Ottawa – Nearly two-thirds of Canadians (65 per cent) oppose longer patents for prescription drugs in the proposed Canada–European Comprehensive Economic and Trade Agreement (CETA), according to an Environics poll commissioned by the Council of Canadians. Even among people who otherwise “strongly support” the idea of a free trade agreement with the EU, more than half (54 per cent) oppose a deal that extends patents on brand name drugs.
“We already pay more for prescription drugs in Canada than in most other parts of the world, and we should be looking for ways to bring that cost down,” says Stuart Trew, trade campaigner with the Council of Canadians. “Instead, the Harper government says it’s almost ready to sign an EU deal that is sure to make prescriptions more expensive for patients and provincial health plans. This makes no sense, and our poll shows there is very little support for it.”
The survey confirmed the results of past polls showing generally high support (73 per cent) in Canada for the idea of a trade deal with the EU. Respondents were then told that CETA “will also extend patents on brand name pharmaceutical drugs by up to two years” and that “it’s estimated this may increase the overall cost of drugs in Canada by over a billion dollars a year by delaying the introduction of cheaper generic versions of drugs.”
This cost estimate is based on a federal government assessment of the potential impact of new patent protections in CETA, as well as a recent study from the Canadian Centre for Policy Alternatives, which suggests additional drug costs of $800 million to $1.65 billion. Recognizing the new costs these changes will create, the Ontario government asked for compensation from the federal government, but this simply transfers the costs from provincial to federal taxpayers, which of course are the same people.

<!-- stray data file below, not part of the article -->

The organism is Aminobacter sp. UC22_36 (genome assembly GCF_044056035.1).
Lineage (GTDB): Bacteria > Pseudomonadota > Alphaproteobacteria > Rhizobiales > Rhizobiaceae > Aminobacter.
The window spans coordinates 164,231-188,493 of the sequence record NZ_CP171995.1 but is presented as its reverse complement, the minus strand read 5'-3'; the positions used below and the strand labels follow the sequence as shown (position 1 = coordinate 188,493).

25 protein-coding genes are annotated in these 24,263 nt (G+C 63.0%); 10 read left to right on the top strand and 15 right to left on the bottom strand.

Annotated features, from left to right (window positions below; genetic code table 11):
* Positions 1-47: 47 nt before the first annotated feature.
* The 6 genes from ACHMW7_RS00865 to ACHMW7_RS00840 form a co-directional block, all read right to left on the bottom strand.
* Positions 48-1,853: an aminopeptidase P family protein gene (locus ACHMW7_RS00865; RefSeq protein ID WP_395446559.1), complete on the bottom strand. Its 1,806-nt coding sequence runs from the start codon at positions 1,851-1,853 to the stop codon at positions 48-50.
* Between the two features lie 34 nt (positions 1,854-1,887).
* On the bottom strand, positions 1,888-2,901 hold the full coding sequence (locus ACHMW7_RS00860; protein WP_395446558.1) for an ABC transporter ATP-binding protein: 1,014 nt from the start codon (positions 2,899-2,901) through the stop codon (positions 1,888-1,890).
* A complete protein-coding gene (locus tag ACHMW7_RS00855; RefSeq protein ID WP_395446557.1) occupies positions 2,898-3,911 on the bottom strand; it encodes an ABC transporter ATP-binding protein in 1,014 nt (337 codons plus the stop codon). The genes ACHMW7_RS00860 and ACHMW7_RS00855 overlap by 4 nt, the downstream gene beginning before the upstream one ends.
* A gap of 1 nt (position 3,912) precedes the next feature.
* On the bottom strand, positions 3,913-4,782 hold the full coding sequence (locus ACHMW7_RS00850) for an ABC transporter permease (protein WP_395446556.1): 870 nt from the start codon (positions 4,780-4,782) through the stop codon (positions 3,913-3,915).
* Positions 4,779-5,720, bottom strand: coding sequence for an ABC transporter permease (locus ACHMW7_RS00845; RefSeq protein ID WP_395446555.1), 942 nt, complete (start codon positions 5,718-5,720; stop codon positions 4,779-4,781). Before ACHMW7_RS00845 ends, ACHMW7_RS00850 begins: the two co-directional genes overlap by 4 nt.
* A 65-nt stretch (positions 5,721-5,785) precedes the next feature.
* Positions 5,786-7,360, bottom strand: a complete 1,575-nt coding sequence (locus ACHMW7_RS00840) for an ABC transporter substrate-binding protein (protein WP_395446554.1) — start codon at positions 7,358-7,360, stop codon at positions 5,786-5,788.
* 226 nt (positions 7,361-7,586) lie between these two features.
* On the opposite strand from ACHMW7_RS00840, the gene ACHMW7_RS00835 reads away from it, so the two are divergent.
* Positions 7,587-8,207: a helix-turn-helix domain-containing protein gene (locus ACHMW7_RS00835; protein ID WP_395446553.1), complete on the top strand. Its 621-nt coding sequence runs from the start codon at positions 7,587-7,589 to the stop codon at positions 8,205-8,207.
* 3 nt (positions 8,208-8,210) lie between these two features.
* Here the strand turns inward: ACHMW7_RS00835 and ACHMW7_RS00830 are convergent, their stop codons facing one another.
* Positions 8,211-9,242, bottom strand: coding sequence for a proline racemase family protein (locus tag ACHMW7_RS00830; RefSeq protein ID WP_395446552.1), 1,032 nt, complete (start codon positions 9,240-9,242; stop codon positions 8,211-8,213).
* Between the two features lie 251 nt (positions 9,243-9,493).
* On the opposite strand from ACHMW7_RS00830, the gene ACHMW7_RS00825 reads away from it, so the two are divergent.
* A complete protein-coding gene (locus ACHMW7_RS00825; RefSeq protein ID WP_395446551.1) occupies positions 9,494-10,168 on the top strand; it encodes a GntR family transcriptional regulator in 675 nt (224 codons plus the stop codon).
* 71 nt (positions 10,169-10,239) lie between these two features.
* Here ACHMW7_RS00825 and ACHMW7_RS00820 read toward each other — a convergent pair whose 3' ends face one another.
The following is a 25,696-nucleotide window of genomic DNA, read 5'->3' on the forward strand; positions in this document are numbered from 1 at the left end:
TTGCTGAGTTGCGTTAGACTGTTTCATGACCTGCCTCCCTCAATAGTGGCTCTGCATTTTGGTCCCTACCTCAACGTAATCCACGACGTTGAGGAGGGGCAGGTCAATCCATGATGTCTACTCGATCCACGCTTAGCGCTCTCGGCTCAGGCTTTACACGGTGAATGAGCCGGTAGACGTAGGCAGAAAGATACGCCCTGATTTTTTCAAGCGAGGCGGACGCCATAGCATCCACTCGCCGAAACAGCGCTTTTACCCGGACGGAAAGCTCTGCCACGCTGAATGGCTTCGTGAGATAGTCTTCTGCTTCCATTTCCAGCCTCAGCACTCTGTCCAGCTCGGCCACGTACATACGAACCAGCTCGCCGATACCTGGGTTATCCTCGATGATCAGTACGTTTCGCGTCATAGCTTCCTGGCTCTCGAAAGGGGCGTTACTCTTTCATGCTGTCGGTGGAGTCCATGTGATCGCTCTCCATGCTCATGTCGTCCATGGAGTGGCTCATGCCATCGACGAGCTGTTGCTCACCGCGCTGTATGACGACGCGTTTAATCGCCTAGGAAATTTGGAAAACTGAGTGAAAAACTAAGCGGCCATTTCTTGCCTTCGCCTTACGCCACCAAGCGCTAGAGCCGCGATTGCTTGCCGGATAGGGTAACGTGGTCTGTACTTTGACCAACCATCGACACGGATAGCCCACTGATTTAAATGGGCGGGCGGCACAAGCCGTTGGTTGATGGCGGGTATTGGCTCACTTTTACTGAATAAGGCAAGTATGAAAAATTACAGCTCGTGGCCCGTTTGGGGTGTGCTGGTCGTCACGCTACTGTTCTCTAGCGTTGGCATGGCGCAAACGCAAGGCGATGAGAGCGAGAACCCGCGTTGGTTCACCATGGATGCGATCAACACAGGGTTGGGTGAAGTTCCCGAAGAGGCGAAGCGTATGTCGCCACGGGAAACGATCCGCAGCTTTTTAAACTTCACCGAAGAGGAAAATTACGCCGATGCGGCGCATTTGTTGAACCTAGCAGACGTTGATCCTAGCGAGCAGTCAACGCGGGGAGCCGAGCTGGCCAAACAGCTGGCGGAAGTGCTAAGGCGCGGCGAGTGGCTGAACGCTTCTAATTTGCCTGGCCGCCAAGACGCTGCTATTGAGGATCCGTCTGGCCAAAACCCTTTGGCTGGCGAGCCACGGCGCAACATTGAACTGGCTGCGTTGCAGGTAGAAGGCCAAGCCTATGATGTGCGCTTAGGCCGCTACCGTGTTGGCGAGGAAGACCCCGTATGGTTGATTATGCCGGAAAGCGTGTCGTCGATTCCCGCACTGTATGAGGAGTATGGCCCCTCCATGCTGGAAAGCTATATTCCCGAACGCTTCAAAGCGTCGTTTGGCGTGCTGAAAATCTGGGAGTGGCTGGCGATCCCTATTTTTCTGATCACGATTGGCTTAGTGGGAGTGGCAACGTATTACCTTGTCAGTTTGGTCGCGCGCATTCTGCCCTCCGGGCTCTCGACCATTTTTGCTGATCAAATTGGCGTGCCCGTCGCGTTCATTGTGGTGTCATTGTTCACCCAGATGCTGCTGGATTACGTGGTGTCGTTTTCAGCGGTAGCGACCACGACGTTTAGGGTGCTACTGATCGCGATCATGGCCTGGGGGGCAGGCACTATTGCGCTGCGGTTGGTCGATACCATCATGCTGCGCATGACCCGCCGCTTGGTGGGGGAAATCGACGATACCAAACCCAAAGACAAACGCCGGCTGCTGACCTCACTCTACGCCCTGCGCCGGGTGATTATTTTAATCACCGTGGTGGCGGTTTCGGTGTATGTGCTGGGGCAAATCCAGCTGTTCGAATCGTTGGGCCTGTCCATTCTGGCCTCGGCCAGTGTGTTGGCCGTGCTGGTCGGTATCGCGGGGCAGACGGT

“No matter how you cut it, the public will be paying for longer patents – with our money going straight into the pockets of rich, multinational pharmaceutical companies,” says Trew. “Canada’s intellectual property rights regime already meets or exceeds global standards, and the public clearly doesn’t want any changes.”
The poll also asked if the federal government should have to hold public hearings across Canada before it can sign and ratify the deal. A full 80 per cent of respondents agreed, with strong support for hearings across the political spectrum.
“The Harper government and provinces cannot hide behind general support for an EU deal while ignoring how people feel about what’s in CETA,” says Trew. “The federal and provincial governments must give the public a chance to review the text and to make changes before CETA can be signed.”
The Environics telephone poll, conducted between November 14 and 20 among a national random sample of 1,003 adults, has a margin of error of +/- 3.1 per cent, 19 times out of 20.